Health plans have a responsibility to their members to find ways of addressing health disparities and ultimately improving the well-being of the communities they serve, the economy they operate in, and the cost of their medical care.
The COVID-19 pandemic has increased the visibility of health disparities and risks among Americans, underscoring the need for key initiatives that support the health of disadvantaged and underserved populations, who see higher rates of death, disease, and poor health conditions. The cost of providing services to combat poor health continues to rise; research has revealed a potential annual gain of nearly $100 billion in excess medical care expenses and $42 billion in untapped productivity if racial health disparities are eliminated.
It’s no longer a question of what role healthcare payers must play in assisting vulnerable populations and promoting health equity, but how payers can achieve these critical objectives and prevent disparities from growing.
Understanding Health Disparities
The CDC defines health disparities as preventable differences in health and care or opportunities to achieve optimal health that are experienced by socially disadvantaged populations. Examples of health disparities can be seen in areas like economic stability, social support, physical environment, education access, food security, and health coverage and quality, among other factors that inhibit people from living at their optimal level of health.
These disparities cause significant burdens on care outcomes and spending and are often exacerbated by social determinants of health (SDOH)—the social and economic conditions surrounding where people live, learn, work and play, and how we are influenced in other ways in our environment. SDOH include housing, food insecurity, poverty, and health illiteracy, all of which increase the risk of adverse health and wellness outcomes.
The Centers for Medicare & Medicaid Services (CMS) and the Office of the National Coordinator for Health Information Technology (ONC) push for health equity among health plans, who are beginning to make a concentrated effort to encourage meaningful change and close the gaps between groups, transforming how people access and experience their healthcare. But learning how to promote health equity starts with a more comprehensive understanding of the barriers we must overcome.
Addressing Health Disparities
Health plans can actively address the impact of health disparities and detrimental SDOH by adopting a value-based, integrated care model to connect medical, behavioral health, and social services to effectively reduce healthcare costs for the organization and its members. Advanced health analytics and predictive models, specially designed programs, broad case management support, and enhanced education can also enable greater member access to integrated care, particularly for high-risk, high-need populations.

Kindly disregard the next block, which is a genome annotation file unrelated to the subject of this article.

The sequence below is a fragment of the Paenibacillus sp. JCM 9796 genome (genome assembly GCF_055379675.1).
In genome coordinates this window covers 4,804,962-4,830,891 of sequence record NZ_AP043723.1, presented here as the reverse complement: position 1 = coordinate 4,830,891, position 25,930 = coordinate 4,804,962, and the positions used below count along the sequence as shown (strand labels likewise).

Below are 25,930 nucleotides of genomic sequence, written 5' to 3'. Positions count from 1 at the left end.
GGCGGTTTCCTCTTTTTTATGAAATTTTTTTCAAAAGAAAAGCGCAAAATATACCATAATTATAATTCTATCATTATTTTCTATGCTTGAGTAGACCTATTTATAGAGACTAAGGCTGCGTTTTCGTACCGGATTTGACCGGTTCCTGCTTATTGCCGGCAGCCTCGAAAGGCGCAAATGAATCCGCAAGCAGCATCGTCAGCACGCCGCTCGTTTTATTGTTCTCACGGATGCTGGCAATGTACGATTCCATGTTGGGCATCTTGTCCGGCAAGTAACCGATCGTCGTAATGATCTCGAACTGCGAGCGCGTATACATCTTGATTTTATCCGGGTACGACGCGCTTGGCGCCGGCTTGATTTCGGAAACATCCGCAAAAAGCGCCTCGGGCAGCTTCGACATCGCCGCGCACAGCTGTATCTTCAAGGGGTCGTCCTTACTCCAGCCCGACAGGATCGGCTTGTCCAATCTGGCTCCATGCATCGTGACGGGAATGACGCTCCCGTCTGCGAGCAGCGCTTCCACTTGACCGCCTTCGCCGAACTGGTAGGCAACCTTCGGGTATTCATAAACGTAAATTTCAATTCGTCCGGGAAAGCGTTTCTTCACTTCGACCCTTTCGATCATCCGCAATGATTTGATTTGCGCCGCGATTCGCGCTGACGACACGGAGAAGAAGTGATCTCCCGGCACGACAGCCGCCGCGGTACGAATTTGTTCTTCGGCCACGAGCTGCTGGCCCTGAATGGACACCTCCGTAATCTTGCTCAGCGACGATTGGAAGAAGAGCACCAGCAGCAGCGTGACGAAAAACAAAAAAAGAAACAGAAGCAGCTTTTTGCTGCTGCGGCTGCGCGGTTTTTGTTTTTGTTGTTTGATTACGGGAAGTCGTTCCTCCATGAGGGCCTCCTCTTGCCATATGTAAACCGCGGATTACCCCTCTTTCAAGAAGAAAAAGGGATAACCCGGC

Implementing new approaches to care coordination that consider underlying health disparities and risk factors is extremely valuable. The diverse needs of vulnerable populations in healthcare and complex consumer groups require personalized care plans designed to share information between medical providers, non-medical providers, families, and caregivers.
Several major payers regularly invest in health literacy, financial literacy, and housing programs, funding or collaborating with partners to boost community resources. But even before exploring big-budget deals, payers have a wide range of opportunities to make an impact on the health and well-being of their members.
Effective Payer Initiatives
- Incorporate a more robust SDOH network in community resources
- Address policy and process gaps in complex care management
- Adopt an integrated care model for physical and behavioral health services
- Make better use of health analytics to highlight marginalized groups
- Improve risk identification and care coordination methods
- Require implicit bias training and education on disparities and SDOH
- Invest in new methods of consistent member engagement
- Pursue greater cost transparency for medical services and medications
- Implement straightforward communication and health literacy efforts
- Embrace telehealth and other technologies and digital strategies
Bringing Clarity through Clinical & Operational Management
To establish a better link between the quality and cost of care and work toward the elimination of modern health disparities, it’s crucial that health plans develop optimized, end-to-end clinical and operational management programs. To do so means adopting transformational, holistic clinical solutions to serve existing member populations, expand to new, complex markets, and remain agile through program management, system advancement, data-driven innovation, and cross-departmental alignment.
Working with an experienced consulting organization like Clearlink is a reliable way to accomplish this aim and find targeted areas for improvement to navigate a dynamic healthcare ecosystem. By partnering with our experts, you’ll equip your organization with the tools to make great strides in your contribution to equity in today’s healthcare system.
Learn more about Clearlink and our suite of services for payers and contact us to discuss your current challenges and goals for growth.